Chris Isaak retains the engaging warmth of a post-modern country crooner on this first album in seven years, his expertly-modulated gradations of emotion peaking in an occasional falsetto yodel that marks him as the closest modern heir to Roy Orbison.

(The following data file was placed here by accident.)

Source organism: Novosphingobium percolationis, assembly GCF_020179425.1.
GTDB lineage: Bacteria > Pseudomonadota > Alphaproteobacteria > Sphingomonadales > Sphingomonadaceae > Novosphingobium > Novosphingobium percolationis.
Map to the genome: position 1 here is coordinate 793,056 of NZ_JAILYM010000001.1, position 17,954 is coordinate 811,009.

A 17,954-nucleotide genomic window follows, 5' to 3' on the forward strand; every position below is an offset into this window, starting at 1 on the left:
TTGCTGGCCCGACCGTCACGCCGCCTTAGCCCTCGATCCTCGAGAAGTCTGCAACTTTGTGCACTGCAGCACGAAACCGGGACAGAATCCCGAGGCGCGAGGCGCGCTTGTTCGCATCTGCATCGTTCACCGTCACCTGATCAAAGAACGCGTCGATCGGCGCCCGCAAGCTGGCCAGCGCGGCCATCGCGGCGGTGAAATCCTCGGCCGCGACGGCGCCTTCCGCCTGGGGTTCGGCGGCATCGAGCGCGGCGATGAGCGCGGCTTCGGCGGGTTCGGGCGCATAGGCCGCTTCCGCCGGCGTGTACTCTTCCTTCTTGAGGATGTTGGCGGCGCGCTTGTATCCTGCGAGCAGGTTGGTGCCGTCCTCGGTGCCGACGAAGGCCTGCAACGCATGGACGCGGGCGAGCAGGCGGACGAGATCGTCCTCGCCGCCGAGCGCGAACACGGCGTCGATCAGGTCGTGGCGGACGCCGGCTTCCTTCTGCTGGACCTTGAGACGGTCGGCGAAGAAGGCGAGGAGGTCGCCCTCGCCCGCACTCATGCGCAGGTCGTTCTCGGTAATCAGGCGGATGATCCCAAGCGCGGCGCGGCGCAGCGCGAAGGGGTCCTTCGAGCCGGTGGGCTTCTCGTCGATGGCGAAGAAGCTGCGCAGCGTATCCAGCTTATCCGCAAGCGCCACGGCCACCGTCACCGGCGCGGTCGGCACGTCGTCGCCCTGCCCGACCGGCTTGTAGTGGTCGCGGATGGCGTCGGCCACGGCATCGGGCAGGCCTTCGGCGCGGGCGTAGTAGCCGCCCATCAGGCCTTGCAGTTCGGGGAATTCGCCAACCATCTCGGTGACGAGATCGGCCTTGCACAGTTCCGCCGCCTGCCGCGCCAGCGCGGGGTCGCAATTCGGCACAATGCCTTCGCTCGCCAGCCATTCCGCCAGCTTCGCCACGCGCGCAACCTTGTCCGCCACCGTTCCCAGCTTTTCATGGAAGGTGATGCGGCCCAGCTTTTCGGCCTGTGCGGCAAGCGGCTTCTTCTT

Isaak's Orbisonic qualities are emphasised here in tragic material like "We Let Her Down" and "You Don't Cry Like I Do" – the latter self-pityingly noting that "You don't want me/You don't love me/That's what kills me", while the former grasps death to its bosom through references to "her eyes, closed to the hurt and the pain". Likewise, the heartbreak of holiday romance in "Summer Holiday" is operatically over-egged by an impassioned presentation involving castanets – though it's still more effective than the overblown ballad duet "Breaking Apart". There are attempts to lighten things up through the jauntiness of "Take My Heart" and the corny two-step of "We've Got Tomorrow", but they're never as persuasive as gloomier material such as "We Lost Our Way" and "Cheater's Town", in which the effect of romantic betrayal is laid out against a backdrop of Lanois-esque background guitar noise, the bricolage of a broken heart.
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